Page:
Donation Vs. Consignment

by Tracey Lamphere

If the things you bought but never used -- or you used but no longer need -- are taking up too much room in your house, you can pass them on by donating them or selling them on consignment. Both options will help you clear the clutter in your home and reap nominal financial rewards.

Advantages of Consignment

By selling your unwanted items on consignment, you can get cash to spend on other needs. Consignment stores accept items in good condition and resell them for a percentage, sometimes as much as 40 to 60 percent of the sale price. Consignment sellers know the fair market value of your items and can price them accordingly. While you could sell the items yourself and keep all the proceeds, you would have to advertise the products and deal with strangers coming to your home.

Disadvantages of Consignment

Consignment stores have fairly strict standards when accepting inventory. These retailers aim to sell products of a certain quality. Home furnishings, should not have excessive scratches, dents or fading. Holes and stains in fabric are a no-no. Stores are partial to expensive brand names. If your items don't sell by the store's deadline, you may have to retrieve or donate them. And, you have no control over the sale price.

Advantages to Donations

When you donate your items to a charitable organization, the recipient generally takes everything you bring. The organization's employees sort items and discard the ones that can't be sold. Your donations provide products that people can buy for less than retail price and create jobs in nonprofit charities. Goodwill, for instance, uses 62 percent of its proceeds to provide jobs, training and living assistance to people in the community. If your donated items go to a qualifying nonprofit, you can deduct the value of the donation from your taxes.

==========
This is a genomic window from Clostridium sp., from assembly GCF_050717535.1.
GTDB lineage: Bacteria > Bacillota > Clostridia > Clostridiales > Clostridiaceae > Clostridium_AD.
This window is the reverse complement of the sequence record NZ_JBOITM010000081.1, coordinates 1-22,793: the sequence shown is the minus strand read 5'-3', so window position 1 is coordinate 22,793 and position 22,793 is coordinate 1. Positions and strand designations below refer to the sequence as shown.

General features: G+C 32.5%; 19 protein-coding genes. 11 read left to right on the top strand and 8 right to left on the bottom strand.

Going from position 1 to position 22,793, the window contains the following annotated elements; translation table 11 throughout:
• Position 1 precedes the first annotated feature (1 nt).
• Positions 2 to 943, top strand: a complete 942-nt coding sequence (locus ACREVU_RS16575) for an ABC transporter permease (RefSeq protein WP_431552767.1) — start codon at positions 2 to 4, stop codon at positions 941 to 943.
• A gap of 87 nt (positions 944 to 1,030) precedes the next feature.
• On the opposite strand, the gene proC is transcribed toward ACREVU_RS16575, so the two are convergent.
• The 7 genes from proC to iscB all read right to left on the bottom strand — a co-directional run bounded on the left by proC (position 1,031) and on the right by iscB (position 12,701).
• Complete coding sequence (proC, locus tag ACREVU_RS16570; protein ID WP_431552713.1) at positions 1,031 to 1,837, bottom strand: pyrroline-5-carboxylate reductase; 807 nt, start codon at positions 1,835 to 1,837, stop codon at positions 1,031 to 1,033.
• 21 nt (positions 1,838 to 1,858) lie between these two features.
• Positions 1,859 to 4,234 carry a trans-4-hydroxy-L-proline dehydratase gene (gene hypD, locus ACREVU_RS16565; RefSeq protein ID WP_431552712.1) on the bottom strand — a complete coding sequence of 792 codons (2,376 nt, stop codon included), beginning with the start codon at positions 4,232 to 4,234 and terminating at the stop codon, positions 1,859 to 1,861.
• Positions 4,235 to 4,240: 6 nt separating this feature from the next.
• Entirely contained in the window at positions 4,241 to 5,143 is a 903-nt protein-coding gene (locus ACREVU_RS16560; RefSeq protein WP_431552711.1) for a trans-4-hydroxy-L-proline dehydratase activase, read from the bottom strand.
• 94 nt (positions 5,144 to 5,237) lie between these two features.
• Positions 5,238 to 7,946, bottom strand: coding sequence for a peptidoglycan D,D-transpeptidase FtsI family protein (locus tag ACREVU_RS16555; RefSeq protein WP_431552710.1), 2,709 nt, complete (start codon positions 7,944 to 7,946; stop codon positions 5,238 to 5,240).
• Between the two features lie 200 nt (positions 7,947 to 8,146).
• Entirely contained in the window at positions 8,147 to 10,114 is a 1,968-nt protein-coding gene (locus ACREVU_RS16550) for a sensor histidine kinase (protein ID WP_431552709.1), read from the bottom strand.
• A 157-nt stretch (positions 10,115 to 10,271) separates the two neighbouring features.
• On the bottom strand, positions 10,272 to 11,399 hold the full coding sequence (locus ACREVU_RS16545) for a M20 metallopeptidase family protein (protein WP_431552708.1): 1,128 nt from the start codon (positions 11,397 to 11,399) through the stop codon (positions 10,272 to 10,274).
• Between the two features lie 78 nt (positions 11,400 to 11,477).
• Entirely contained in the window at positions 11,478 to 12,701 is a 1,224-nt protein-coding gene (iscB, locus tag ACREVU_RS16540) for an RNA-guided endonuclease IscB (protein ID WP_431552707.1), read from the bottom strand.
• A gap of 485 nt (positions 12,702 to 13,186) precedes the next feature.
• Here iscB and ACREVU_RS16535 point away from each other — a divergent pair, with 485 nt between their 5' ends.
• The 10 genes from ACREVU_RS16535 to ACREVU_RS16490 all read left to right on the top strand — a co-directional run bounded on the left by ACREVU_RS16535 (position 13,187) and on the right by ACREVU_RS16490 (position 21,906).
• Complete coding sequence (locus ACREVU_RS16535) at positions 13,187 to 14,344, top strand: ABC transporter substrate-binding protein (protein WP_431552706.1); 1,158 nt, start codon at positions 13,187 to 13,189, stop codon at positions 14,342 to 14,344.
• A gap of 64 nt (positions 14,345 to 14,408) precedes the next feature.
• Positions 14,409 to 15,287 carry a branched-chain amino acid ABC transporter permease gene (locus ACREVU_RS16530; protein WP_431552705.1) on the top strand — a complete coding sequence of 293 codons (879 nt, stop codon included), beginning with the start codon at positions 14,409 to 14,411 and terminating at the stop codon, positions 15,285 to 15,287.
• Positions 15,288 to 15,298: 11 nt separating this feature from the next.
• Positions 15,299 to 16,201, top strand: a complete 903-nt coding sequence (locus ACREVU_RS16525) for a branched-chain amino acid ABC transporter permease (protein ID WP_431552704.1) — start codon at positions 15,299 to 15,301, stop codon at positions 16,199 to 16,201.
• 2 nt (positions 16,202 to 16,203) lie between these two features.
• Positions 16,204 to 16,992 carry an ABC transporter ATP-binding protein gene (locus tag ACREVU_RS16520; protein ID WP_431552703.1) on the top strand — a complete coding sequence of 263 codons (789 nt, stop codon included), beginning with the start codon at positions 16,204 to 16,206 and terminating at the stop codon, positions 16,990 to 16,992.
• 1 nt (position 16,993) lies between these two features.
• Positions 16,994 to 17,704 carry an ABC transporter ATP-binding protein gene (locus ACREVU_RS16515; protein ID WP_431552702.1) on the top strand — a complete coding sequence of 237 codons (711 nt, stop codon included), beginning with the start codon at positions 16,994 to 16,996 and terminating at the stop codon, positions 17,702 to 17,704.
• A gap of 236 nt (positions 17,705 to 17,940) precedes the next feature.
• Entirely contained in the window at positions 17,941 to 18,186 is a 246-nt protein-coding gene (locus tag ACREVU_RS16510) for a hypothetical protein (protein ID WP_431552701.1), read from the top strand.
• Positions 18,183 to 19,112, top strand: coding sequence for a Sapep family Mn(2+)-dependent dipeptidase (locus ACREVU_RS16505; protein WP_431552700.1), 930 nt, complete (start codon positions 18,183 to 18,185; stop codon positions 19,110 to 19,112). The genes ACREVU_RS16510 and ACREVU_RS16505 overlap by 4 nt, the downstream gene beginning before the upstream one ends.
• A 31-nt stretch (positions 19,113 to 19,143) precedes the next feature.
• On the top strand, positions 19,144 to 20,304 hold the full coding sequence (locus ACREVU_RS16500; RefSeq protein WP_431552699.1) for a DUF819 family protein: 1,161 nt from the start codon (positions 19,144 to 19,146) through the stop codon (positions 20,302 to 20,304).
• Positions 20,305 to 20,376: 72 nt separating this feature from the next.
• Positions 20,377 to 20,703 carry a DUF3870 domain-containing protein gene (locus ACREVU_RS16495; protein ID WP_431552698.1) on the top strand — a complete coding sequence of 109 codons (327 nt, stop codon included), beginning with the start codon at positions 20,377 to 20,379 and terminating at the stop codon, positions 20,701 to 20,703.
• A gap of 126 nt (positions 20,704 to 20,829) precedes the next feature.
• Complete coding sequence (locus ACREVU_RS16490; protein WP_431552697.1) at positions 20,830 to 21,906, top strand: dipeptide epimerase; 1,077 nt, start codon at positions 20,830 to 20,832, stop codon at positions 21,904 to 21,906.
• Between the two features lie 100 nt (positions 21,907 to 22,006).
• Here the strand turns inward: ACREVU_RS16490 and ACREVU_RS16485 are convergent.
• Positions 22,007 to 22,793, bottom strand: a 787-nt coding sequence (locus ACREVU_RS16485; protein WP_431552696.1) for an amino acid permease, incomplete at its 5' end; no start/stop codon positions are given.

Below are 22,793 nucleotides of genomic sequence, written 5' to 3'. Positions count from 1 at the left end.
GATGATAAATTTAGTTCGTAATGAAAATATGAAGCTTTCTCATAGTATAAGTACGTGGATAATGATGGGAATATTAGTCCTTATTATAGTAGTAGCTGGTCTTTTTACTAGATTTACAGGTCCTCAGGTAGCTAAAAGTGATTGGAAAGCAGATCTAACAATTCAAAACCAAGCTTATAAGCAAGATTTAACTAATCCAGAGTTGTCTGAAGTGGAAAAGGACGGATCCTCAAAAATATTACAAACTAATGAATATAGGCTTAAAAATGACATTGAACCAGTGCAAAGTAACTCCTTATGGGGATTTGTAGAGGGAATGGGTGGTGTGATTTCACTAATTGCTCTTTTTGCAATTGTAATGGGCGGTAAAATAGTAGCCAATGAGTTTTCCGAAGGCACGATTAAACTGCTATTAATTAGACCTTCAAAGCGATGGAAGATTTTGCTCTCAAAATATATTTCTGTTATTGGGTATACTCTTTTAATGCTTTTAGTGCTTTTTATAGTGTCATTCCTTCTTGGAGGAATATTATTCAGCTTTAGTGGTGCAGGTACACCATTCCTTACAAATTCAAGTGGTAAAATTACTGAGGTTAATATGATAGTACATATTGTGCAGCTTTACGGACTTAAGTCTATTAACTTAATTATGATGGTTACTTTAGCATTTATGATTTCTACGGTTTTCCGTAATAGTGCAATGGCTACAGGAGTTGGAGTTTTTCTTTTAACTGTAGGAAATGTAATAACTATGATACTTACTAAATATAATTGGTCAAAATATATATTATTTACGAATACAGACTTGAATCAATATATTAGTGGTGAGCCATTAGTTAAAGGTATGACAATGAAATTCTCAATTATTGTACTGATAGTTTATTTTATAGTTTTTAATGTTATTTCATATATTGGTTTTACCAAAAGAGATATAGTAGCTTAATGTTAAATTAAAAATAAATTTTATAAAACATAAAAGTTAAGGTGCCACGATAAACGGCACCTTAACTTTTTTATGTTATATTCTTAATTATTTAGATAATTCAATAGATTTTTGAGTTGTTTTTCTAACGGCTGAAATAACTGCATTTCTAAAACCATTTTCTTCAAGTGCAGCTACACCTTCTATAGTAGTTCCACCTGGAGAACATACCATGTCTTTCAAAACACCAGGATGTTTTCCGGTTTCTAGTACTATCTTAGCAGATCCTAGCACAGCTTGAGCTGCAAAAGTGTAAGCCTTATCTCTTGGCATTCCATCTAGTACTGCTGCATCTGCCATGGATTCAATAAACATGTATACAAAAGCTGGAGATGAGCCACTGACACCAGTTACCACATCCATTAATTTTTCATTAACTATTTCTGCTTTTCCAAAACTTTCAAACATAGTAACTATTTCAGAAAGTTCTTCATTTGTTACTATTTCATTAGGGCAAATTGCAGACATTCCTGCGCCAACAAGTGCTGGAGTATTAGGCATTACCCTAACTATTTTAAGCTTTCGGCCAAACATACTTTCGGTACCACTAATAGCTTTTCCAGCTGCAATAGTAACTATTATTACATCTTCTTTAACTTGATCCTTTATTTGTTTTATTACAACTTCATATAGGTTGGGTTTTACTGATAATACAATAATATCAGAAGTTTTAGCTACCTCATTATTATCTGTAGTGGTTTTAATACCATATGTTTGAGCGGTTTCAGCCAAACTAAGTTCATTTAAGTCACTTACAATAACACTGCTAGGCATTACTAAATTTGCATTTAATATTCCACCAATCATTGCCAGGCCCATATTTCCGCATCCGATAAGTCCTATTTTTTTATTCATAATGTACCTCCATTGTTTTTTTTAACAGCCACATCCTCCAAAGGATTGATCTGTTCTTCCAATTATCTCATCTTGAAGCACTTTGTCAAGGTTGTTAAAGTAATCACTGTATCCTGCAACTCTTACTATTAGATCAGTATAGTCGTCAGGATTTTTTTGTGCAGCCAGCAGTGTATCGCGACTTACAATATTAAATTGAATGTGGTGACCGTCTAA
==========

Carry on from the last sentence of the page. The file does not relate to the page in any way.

Disadvantages of Donations

Donations don't give you cash, but they can provide a tax break if you're willing to do the paperwork. According to IRS regulations, to claim a deduction for contributions of cash or property worth $250 or more, you must have a written record showing the amount of the cash or a description of the property. You also must note whether the organization provided any goods or services in exchange for the gift. If your total deduction for non-cash donations exceeds $500, include IRS Form 8283 with your tax return. Additional forms are needed if your donations exceed $5,000.

About the Author

Tracey Lamphere has more than 15 years of experience as a reporter and editor. She has contributed to Sound Publishing newspapers in Washington state. Lamphere also specializes in marketing communications and copywriting. She has a Bachelor of Science in business journalism from the University of North Texas.

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